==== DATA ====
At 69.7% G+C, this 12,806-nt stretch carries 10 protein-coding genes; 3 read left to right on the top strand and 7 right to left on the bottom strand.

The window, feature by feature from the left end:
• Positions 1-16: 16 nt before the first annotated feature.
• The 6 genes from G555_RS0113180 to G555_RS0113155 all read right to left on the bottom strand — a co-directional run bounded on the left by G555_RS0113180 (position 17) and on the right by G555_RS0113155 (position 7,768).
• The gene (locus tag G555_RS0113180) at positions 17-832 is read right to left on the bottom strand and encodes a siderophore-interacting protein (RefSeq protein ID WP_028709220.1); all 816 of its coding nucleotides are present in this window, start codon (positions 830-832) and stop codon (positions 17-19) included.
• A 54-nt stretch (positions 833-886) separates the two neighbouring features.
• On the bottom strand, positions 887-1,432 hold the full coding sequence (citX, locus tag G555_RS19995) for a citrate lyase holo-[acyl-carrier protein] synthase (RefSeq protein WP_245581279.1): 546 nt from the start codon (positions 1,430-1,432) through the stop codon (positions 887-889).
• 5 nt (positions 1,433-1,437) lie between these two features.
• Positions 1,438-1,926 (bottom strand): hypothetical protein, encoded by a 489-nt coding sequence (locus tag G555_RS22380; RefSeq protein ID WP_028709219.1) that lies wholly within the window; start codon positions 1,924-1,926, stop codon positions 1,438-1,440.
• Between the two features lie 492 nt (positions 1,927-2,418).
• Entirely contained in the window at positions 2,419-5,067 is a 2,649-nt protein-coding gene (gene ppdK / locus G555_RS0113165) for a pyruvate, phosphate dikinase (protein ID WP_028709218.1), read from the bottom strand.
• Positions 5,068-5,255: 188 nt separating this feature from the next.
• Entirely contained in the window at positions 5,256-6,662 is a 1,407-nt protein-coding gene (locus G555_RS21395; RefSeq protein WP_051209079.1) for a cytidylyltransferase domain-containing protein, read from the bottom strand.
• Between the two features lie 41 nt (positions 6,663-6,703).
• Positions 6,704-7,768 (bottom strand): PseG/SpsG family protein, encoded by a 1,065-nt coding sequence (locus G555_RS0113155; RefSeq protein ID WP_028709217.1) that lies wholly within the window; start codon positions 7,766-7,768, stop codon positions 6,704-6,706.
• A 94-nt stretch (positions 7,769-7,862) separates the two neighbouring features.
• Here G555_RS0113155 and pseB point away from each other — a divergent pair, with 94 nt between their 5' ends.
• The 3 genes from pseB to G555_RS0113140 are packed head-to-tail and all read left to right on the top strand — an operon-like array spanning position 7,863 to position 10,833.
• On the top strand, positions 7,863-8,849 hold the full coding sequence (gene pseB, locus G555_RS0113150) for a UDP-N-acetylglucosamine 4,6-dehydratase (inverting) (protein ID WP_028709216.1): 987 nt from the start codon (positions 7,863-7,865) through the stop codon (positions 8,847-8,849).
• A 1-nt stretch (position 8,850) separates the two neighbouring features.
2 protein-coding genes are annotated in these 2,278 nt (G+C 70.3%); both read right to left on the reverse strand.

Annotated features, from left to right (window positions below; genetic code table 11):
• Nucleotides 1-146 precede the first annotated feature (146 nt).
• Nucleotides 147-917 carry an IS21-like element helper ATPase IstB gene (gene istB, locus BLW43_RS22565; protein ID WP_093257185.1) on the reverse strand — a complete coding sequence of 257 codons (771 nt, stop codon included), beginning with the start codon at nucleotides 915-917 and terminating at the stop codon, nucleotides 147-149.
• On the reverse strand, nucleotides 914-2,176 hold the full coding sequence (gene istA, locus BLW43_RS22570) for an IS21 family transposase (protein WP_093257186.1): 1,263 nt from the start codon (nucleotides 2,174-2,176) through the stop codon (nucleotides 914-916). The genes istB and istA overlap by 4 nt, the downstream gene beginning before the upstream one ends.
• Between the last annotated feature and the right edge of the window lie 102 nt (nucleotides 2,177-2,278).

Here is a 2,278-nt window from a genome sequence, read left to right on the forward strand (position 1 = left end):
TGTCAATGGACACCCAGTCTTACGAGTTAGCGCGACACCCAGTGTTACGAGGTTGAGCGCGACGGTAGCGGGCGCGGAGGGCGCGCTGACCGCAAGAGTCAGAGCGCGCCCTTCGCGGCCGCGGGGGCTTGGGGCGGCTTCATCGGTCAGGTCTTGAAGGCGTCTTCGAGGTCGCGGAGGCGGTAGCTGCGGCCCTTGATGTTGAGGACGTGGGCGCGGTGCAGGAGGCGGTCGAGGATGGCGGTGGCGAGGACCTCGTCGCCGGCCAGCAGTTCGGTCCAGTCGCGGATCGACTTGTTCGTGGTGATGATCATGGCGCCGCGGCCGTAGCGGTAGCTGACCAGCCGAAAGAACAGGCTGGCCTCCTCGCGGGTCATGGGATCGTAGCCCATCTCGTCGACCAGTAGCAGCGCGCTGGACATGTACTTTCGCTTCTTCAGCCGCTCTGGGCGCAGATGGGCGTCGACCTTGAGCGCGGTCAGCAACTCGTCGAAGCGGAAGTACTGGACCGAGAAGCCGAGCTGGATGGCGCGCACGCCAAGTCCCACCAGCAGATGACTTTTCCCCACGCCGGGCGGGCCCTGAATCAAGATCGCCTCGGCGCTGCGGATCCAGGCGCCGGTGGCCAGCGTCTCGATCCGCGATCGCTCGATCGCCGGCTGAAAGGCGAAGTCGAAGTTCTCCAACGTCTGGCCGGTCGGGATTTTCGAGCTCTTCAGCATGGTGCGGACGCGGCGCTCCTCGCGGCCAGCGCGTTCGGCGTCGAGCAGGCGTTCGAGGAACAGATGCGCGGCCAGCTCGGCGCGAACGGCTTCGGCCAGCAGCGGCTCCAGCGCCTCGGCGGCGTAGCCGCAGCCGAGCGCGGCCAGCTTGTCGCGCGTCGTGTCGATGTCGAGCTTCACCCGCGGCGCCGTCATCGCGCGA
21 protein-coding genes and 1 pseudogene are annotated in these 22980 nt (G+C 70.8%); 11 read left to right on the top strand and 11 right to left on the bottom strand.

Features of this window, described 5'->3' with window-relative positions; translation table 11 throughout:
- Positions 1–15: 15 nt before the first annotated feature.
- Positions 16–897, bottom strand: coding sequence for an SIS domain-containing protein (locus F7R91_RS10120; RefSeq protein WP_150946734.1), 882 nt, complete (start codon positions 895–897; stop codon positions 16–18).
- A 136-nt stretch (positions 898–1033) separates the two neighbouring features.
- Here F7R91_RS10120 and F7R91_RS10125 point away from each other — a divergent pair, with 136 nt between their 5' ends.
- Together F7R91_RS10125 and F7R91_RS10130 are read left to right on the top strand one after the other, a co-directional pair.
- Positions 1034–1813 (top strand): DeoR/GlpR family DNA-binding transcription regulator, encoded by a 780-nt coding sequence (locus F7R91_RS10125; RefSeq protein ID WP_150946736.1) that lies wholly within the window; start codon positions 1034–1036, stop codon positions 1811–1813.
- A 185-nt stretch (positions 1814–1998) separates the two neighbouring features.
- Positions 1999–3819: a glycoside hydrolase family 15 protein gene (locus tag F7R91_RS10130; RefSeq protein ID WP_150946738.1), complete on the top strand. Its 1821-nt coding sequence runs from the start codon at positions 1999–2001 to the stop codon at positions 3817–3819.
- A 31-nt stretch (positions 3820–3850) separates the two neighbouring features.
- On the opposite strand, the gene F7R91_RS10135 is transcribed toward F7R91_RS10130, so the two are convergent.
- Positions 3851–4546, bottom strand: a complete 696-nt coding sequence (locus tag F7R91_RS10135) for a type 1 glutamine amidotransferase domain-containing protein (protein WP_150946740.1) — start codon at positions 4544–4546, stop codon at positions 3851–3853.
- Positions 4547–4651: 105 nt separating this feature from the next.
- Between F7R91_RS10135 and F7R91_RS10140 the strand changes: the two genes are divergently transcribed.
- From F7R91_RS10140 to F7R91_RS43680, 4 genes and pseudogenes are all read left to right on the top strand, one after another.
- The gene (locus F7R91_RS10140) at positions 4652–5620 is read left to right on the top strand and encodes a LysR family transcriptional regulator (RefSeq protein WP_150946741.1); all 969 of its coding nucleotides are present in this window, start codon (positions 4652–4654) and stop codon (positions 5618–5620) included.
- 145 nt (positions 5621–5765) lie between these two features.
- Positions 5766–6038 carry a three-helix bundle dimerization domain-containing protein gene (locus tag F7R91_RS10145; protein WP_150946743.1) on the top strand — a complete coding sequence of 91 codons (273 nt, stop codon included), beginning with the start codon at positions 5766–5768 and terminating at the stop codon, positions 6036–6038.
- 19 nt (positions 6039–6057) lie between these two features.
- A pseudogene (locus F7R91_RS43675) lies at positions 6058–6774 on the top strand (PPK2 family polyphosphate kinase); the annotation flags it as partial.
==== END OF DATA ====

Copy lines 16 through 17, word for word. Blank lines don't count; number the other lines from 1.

• A 94-nt stretch (positions 7,769-7,862) separates the two neighbouring features.
• Here G555_RS0113155 and pseB point away from each other — a divergent pair, with 94 nt between their 5' ends.